Nearly half of all bank-owned homes nationwide are still being occupied by the previous owners, presenting a unique opportunity
Nearly half of all bank-owned homes nationwide are still being occupied by the previous owners, according to a leading analytics firm.
These so-called “vampire” REOs (real-estate owned properties) have been foreclosed on, but the previous owners are still living there. These homes are often not listed for sale, representing a “shadow inventory” that banks are going to want to sell sooner rather than later as home prices increase, according to a RealtyTrac study released Thursday. An estimated 47% of bank-owned homes nationwide are still occupied by the previous owners, according to the study. That number jumps to as high as 65% in some metro areas.
On the other end of the spectrum are so-called “zombie” foreclosures – homes in the midst of the foreclosure process that have already been vacated by the previous owner. According to RealtyTrac, 20% of homes in the foreclosure process have been vacated by the owner.
“Often these homes are more obviously distressed, falling into disrepair with no one to perform regular maintenance and upkeep. As such, they often represent a threat to the quality of the surrounding neighborhood, dragging down home values,” RealtyTrac Vice President Daren Blomquist wrote in a Thursday blog post. “In addition, the homeowner who left the property may not be aware that he or she is still responsible for property taxes and any other expenses that come with home ownership — leaving them in an even tougher financial spot when they discover this reality.”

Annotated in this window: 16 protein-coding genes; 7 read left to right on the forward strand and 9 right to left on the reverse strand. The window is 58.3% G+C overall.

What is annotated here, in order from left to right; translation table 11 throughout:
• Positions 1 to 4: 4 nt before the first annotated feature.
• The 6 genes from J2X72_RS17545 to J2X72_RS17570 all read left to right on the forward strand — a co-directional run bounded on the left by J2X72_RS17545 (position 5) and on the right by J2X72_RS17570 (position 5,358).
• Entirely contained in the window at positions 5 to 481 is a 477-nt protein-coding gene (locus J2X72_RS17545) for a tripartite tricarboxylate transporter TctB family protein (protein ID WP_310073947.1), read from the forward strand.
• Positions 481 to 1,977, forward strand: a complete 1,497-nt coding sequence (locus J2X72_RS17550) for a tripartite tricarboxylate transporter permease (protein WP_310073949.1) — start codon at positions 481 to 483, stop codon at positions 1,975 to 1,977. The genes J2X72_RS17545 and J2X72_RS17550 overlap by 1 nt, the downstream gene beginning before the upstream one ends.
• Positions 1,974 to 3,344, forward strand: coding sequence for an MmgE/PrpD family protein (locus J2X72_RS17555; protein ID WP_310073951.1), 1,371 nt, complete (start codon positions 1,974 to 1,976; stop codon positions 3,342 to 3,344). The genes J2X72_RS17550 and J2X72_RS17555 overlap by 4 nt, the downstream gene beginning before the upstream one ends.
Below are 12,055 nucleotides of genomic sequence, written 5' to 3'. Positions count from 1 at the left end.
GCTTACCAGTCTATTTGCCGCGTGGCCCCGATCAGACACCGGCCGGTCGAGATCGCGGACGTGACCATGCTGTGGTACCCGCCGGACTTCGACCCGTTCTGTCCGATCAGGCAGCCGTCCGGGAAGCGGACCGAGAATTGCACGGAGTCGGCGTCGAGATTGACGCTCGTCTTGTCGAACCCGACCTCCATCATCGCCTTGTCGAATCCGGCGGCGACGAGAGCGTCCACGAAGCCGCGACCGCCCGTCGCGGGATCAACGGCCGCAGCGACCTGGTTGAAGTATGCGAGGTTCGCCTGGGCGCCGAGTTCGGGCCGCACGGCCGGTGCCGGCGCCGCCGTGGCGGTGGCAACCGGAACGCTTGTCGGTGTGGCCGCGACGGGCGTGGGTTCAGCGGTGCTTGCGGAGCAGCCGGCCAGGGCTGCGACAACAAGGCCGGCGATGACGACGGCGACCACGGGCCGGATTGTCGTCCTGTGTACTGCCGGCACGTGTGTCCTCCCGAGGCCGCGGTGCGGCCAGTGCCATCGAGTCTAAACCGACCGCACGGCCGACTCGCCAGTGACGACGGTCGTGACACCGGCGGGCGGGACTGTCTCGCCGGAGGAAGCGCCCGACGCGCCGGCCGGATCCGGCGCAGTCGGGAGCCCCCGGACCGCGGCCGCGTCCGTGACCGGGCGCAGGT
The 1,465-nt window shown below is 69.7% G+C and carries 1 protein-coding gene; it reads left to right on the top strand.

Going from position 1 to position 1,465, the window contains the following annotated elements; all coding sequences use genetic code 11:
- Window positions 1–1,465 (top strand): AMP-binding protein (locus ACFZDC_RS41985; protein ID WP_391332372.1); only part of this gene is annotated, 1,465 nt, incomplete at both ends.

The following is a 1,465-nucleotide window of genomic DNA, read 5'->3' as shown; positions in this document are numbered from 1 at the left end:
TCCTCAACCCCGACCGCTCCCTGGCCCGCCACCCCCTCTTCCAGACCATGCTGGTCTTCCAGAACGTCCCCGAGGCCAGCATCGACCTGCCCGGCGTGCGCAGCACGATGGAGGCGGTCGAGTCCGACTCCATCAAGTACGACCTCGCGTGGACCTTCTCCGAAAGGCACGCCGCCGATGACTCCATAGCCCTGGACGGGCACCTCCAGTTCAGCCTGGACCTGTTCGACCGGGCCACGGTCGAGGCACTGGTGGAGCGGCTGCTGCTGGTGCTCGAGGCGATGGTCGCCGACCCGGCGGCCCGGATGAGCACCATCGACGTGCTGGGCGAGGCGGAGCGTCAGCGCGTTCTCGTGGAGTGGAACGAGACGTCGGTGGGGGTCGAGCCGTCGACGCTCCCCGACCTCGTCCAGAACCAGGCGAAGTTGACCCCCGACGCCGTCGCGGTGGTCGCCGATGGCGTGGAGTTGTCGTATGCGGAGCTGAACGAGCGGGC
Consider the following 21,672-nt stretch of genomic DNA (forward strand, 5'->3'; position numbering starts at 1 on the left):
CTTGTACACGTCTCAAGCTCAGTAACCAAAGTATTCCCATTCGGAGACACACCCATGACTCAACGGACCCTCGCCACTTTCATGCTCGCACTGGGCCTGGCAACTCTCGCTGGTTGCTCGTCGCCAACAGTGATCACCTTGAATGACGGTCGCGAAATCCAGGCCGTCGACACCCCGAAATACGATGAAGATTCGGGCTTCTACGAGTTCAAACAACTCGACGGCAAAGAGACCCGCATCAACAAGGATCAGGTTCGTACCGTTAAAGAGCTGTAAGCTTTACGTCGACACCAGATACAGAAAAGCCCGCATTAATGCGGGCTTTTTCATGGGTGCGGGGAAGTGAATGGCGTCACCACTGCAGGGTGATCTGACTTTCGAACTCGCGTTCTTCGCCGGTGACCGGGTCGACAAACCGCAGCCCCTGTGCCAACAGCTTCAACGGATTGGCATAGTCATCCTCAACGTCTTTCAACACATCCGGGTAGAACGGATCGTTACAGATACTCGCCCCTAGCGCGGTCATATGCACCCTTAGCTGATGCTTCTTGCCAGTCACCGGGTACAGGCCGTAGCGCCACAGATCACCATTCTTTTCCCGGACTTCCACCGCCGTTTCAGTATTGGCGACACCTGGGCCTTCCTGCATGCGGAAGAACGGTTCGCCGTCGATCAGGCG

While “vampire” REOs and “zombie” foreclosures can be a drain on the market, they can be a great opportunity for those who strike while the iron is hot, according to Blomquist.
“Zombie foreclosures represent a prime opportunity for a short sale that helps the homeowner, the neighborhood and even the hesitant-to-foreclose bank in the process; while vampire bank-owned homes represent imminent inventory that you can act on before other buyers and investors are aware of it,” he wrote.
Sounds like a win-win for those willing to suck it up and use their braaaaiiiiiinnnnnsssss ....